Vali Nasr writes about his time working for Richard Holbrooke, the special envoy to Afghanistan and Pakistan in 2009 and 2010, noting it “turned out to be a deeply disillusioning experience. The truth is that his administration made it extremely difficult for its own foreign-policy experts to be heard. Both Clinton and Holbrooke, two incredibly dedicated and talented people, had to fight to have their voices count on major foreign-policy initiatives.”
“Holbrooke never succeeded. Clinton did — but it was often a battle. It usually happened only when it finally became clear to a White House that jealously guarded all foreign policymaking — and then relied heavily on the military and intelligence agencies to guide its decisions — that these agencies’ solutions were no substitute for the type of patient, credible diplomacy that garners the respect and support of allies. Time and again, when things seemed to be falling apart, the administration finally turned to Clinton because it knew she was the only person who could save the situation.”
Roll Call: “Behind a discreet set of double doors on the first floor of the Russell Senate Office Building lies one of the last oases of what was once the world’s greatest good-old-boys club: the Senate’s members-only gym, one of the few places where members… can just be themselves without fear of repercussions.”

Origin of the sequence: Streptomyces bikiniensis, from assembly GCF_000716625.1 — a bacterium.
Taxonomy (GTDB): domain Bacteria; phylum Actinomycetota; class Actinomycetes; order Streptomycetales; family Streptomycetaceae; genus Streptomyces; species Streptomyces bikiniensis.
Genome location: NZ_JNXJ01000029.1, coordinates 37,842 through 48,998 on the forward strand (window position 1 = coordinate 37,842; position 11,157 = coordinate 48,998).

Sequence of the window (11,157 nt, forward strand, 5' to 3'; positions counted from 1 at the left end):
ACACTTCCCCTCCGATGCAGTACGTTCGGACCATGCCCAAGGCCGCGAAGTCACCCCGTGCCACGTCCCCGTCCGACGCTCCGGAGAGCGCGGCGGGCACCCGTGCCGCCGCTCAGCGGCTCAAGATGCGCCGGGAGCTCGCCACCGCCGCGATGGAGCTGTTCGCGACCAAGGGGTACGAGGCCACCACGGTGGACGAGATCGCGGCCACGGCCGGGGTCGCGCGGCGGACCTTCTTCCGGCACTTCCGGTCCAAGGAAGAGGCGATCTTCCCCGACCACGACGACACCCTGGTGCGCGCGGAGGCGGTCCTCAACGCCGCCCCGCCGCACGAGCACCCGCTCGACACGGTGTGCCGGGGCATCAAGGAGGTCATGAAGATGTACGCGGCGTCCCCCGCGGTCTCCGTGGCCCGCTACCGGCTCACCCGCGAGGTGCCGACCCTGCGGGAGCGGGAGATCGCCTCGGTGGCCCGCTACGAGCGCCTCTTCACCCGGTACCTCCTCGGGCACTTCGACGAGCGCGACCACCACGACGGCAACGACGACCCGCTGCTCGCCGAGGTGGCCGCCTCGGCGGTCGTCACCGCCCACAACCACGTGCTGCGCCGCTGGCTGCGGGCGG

Said Sen. John Barrasso (R-WY): “The sweat-filled room has now replaced the smoke-filled room.”
The New York Times reports Republicans are now split on Obamacare, immigration and even same-sex marriage. But they remain firm on spending and taxes.
“Four months after Mr. Obama won a second term, the only issue that truly unites Republicans is a commitment to shrinking the federal government through spending cuts, low taxes and less regulation. To have compromised again and agreed to further increase taxes or roll back spending cuts would have left Republicans deeply split and, many of them say, at risk of losing the core of the party’s identity.”
First Read notes that “if everyone gets a break and if the sequester cuts do have impact in the next few months, count us as ones who are a bit optimistic that a Grand Bargain on the budget could be reached in September.”